Saint Bridget of Sweden (+1373) was known for her kindness, her patience, her good works, first, as a wife and mother of six children, all of them surviving infancy, which was rare at that time (and up until modern obstetrics), including one canonized saint, Catherine, also of Sweden. After her husband’s death in 1344, she made various pilgrimages, to Bethlehem, Rome, Jerusalem, retired to a life of prayer and penance, founding the Congregation of the Most Holy Saviour, known more commonly as the Brigitinnes, which had the unique characteristic of being ‘co-ed’, with both men and women, in separate cloisters, governed by an abbess, who would represent the Blessed Virgin. Odd, one might think, but I was glad to read as a fellow blbliophile that the members, although bound to poverty in other respects, could have as many books as they liked. One should never strive for intellectual poverty.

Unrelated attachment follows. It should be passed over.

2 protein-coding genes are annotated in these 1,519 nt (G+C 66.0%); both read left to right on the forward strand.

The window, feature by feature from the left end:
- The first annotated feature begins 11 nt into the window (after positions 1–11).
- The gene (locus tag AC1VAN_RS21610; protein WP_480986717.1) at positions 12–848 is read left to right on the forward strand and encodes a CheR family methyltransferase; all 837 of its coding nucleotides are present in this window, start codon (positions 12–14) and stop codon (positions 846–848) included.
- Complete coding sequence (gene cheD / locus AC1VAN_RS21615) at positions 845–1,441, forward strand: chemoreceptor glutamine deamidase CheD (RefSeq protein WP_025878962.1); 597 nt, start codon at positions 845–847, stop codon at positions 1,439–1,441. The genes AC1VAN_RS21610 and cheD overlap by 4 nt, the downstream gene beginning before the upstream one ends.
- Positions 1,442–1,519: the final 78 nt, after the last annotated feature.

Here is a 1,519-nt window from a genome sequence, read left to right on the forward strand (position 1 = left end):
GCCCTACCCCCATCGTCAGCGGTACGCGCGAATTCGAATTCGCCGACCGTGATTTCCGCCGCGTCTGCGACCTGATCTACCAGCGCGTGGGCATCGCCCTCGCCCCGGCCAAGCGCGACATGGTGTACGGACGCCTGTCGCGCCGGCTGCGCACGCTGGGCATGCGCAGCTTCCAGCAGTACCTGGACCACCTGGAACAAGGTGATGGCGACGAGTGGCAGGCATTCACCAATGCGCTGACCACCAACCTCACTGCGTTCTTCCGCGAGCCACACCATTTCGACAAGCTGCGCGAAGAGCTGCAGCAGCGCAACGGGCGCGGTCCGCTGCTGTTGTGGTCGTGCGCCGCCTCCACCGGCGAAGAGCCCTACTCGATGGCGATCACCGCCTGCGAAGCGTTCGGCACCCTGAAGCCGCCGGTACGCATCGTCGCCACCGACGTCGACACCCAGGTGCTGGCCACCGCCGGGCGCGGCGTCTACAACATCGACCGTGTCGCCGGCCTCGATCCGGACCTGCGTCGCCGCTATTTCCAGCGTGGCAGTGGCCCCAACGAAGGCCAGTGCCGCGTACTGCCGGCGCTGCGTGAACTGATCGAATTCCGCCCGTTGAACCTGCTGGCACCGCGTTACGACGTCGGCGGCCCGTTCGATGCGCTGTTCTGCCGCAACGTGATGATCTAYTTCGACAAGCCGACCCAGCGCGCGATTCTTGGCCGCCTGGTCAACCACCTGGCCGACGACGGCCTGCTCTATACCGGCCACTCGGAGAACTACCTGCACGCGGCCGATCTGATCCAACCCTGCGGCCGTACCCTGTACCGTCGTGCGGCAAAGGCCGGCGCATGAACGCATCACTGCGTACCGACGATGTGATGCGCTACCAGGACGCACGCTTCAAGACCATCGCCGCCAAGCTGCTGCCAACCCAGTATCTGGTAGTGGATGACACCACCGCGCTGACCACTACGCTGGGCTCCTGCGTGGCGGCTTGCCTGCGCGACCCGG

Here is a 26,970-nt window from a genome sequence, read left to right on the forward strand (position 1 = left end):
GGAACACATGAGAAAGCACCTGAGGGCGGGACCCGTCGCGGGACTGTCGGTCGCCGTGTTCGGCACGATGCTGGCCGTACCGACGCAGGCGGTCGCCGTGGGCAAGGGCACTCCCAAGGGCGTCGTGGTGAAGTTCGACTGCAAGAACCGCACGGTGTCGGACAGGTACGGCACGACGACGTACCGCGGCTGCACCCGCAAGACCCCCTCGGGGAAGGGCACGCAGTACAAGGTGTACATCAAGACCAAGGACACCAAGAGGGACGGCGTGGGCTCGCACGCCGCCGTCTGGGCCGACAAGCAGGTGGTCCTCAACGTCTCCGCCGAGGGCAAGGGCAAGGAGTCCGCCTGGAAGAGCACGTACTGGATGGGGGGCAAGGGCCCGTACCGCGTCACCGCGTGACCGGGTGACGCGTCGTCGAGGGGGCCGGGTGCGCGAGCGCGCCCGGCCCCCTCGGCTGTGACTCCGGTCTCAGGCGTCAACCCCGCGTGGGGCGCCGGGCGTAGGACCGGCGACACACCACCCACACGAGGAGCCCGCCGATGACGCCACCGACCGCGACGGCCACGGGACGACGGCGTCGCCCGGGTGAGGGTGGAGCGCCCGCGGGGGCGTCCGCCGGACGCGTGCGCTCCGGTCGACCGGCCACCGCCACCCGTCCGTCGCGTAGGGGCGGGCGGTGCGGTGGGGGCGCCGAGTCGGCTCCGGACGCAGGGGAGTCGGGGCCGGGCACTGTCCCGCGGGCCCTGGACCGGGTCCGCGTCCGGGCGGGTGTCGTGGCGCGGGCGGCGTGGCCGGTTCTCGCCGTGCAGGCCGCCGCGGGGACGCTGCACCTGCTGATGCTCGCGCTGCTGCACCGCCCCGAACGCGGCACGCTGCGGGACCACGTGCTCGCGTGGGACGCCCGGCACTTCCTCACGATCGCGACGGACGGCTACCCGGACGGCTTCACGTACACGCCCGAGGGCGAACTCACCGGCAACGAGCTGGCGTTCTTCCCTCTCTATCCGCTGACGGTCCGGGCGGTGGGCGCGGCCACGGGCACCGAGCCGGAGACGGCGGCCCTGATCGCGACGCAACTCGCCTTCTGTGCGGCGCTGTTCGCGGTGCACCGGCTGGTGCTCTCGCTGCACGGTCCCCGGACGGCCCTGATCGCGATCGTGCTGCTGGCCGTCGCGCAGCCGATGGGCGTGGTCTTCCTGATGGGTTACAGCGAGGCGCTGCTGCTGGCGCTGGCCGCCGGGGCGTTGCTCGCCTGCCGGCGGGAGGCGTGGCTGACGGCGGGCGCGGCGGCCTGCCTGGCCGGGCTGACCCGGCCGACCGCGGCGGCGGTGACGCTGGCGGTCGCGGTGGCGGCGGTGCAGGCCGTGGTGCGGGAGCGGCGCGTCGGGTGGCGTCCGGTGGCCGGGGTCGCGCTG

In her prayer, she was given many private revelations from Christ, details of His nativity, His passion, with some rather curious specifics, such as the fact that He apparently suffered 5480 blows in the scourging, which is a lot more than the ’40 minus one’ of the Talmudic law, with forty lashes being the liminal limit of fatality. She also received the details on the efficacy of certain prayers and devotions, some with extravagant promises, such as ‘attaining your heart’s desire’, or saving fifteen family members from perdition. We may take or leave these as our own minds lead us, but we should follow Bridget in her life of perfection, as we are able in our state. For whatever our path, simple and straightforward, or circuitous and complex, we are all called to the heights of charity, which has no limit.